Debate continued well into the night, but the Republican-controlled South Carolina House eventually voted 93-27 to remove the Confederate flag from its place in front of the State House. The Republican-controlled state Senate had earlier this week voted 37-3 to take down the flag. Republican Gov. Nikki Haley signed the bill this afternoon, and the flag will come down 10 a.m. Friday.

Democrats nationwide were keeping an eye on the South Carolina vote while debating their own flag-related legislation. Rep. Janice Hahn (D-Calif.) called it “ironic” that the GOP was fighting to raise the flag just as South Carolina was taking it down.

It was ironic — ironic that there was no mention that the flag was originally raised over the State House dome by Democrat Gov. Fritz Hollings.

Give yourselves a hand, Democrats.

As far as the GOP fighting to raise the flag, what’s that about? In debate over the annual spending bill funding the Interior Department, members of the Republican party introduced and then pulled a bill that would allow small Confederate flags to be planted at graves in federally run cemeteries.

The irony here? As CNN reports, the GOP’s proposals would have reinforced two directives from Democrat President Barack Obama’s administration.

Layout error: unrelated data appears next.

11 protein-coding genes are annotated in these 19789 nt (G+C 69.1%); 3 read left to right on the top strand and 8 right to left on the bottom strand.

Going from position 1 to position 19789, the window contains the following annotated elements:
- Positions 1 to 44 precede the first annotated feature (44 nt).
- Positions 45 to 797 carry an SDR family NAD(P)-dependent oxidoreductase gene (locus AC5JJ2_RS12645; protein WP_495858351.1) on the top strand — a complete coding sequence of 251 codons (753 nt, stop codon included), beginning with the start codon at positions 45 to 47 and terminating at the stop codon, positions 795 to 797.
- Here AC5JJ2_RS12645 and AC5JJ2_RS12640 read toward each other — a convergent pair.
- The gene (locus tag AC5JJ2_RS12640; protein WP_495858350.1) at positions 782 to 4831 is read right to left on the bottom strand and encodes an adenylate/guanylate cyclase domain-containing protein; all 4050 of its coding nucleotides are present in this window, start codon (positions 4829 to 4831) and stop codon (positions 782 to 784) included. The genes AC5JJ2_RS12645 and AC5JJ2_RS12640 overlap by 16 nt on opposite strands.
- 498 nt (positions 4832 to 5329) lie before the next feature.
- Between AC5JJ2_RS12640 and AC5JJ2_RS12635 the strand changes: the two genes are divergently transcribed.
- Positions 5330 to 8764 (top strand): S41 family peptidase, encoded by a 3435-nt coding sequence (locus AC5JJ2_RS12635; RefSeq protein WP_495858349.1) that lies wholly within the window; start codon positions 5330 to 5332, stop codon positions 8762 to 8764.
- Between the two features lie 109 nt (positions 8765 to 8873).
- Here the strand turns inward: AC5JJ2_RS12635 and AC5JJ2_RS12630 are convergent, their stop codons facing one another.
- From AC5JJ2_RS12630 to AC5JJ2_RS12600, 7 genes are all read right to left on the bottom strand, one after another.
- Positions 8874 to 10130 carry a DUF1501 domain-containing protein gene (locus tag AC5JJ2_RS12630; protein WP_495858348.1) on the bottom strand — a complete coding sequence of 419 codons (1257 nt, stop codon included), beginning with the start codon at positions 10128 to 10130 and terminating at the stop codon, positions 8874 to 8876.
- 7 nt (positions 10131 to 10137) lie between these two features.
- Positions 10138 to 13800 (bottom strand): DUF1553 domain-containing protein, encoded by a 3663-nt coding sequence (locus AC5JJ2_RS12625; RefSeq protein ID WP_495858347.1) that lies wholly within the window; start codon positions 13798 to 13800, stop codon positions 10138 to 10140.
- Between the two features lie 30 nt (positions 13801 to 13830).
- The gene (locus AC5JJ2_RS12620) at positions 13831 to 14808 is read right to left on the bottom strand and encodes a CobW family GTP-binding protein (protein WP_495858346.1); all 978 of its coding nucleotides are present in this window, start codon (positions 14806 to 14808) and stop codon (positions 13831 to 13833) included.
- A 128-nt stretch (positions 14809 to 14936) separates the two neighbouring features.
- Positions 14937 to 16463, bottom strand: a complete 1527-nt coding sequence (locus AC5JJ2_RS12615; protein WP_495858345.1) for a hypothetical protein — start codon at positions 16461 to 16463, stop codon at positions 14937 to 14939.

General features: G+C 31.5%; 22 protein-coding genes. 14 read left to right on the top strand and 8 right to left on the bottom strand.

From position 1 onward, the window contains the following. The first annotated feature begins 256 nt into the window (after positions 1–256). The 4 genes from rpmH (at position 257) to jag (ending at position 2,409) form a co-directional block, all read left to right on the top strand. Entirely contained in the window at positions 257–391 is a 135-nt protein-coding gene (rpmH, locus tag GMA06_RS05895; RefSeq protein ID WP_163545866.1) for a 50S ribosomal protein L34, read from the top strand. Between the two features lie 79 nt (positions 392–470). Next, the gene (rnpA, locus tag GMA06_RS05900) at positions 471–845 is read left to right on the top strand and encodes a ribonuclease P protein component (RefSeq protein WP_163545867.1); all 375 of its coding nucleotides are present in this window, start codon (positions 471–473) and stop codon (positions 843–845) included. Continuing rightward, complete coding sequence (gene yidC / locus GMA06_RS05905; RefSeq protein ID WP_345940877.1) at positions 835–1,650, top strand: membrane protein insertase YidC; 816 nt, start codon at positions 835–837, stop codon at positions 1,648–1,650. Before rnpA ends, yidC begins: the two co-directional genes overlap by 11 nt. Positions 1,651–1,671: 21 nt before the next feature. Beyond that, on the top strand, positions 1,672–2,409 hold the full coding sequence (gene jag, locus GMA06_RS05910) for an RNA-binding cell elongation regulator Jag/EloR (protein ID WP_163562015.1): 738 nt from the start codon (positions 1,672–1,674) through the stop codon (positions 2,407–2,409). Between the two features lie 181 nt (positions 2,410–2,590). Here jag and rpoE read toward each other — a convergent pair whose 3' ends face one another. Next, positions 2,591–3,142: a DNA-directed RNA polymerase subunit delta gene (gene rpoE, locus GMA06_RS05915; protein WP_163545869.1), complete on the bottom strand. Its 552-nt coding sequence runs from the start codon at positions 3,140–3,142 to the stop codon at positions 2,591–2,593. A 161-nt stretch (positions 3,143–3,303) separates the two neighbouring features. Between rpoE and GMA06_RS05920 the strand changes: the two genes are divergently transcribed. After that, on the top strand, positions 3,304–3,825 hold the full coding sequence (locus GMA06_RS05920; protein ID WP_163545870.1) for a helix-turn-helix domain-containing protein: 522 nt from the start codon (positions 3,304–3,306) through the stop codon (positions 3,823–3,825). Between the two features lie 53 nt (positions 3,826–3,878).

The controversial amendment would reinforce two Obama administration directives, one from 2010 that limits Confederate flags at grave sites to certain state-designated Confederate Memorial Days only, and one issued June 29, that allows park superintendents to determine what items may be appropriately sold at concessions stands.

So the “fight” by the House GOP to raise the flag consists of codifying an Obama administration directive allowing “constituents who want to mark graves once a year of family members with the flag” to do so. The Hill explains:

After just two minutes of floor debate late Tuesday evening, the House passed a measure to prohibit the display of Confederate flags on graves in federal cemeteries.

National Park Service Director Jonathan Jarvis issued a directive in 2010 that allows national cemeteries that commemorate a designated Confederate Memorial Day to decorate the graves of Civil War veterans with small Confederate flags. The directive states that decorative flags must be removed “as soon as possible” once the Confederate Memorial Day is over.

Another Democrat-introduced amendment bans the sale of items featuring the Confederate flag in gift stores, closing a National Park Service “loophole” that “would still allow stores operated by the National Park Service to sell educational items like books or films that include images of the Confederate symbol.”

Educational items that might teach, say, that a Democrat governor raised the Confederate flag over the South Carolina Capitol? Banned.